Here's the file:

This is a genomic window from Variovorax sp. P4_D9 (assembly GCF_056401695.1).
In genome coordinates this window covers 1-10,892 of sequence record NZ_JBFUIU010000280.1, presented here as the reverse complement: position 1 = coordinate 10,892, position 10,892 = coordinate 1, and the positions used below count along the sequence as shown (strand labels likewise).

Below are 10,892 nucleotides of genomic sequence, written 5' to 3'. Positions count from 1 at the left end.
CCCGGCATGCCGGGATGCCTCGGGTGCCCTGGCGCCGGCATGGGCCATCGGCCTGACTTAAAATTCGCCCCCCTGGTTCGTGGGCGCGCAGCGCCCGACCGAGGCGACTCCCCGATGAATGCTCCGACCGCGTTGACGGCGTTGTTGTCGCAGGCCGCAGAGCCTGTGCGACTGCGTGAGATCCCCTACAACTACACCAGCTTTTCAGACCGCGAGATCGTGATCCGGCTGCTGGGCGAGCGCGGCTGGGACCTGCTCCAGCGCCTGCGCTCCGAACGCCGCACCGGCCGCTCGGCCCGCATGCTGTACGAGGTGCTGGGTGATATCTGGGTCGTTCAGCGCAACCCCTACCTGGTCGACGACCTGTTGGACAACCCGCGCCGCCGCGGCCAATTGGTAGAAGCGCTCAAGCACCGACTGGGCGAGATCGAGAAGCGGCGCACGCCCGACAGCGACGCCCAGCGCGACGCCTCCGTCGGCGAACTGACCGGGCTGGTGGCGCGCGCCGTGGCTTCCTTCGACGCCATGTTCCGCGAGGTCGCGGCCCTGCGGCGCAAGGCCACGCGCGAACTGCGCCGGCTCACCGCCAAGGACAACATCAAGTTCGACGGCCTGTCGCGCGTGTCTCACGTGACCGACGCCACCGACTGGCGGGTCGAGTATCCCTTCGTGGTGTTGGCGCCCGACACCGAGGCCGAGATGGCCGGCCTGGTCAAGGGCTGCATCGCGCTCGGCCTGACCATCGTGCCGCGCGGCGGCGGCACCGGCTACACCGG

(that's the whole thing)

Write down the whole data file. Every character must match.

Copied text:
This is a genomic window from Variovorax sp. P4_D9 (assembly GCF_056401695.1).
In genome coordinates this window covers 1-10,892 of sequence record NZ_JBFUIU010000280.1, presented here as the reverse complement: position 1 = coordinate 10,892, position 10,892 = coordinate 1, and the positions used below count along the sequence as shown (strand labels likewise).

Below are 10,892 nucleotides of genomic sequence, written 5' to 3'. Positions count from 1 at the left end.
CCCGGCATGCCGGGATGCCTCGGGTGCCCTGGCGCCGGCATGGGCCATCGGCCTGACTTAAAATTCGCCCCCCTGGTTCGTGGGCGCGCAGCGCCCGACCGAGGCGACTCCCCGATGAATGCTCCGACCGCGTTGACGGCGTTGTTGTCGCAGGCCGCAGAGCCTGTGCGACTGCGTGAGATCCCCTACAACTACACCAGCTTTTCAGACCGCGAGATCGTGATCCGGCTGCTGGGCGAGCGCGGCTGGGACCTGCTCCAGCGCCTGCGCTCCGAACGCCGCACCGGCCGCTCGGCCCGCATGCTGTACGAGGTGCTGGGTGATATCTGGGTCGTTCAGCGCAACCCCTACCTGGTCGACGACCTGTTGGACAACCCGCGCCGCCGCGGCCAATTGGTAGAAGCGCTCAAGCACCGACTGGGCGAGATCGAGAAGCGGCGCACGCCCGACAGCGACGCCCAGCGCGACGCCTCCGTCGGCGAACTGACCGGGCTGGTGGCGCGCGCCGTGGCTTCCTTCGACGCCATGTTCCGCGAGGTCGCGGCCCTGCGGCGCAAGGCCACGCGCGAACTGCGCCGGCTCACCGCCAAGGACAACATCAAGTTCGACGGCCTGTCGCGCGTGTCTCACGTGACCGACGCCACCGACTGGCGGGTCGAGTATCCCTTCGTGGTGTTGGCGCCCGACACCGAGGCCGAGATGGCCGGCCTGGTCAAGGGCTGCATCGCGCTCGGCCTGACCATCGTGCCGCGCGGCGGCGGCACCGGCTACACCGG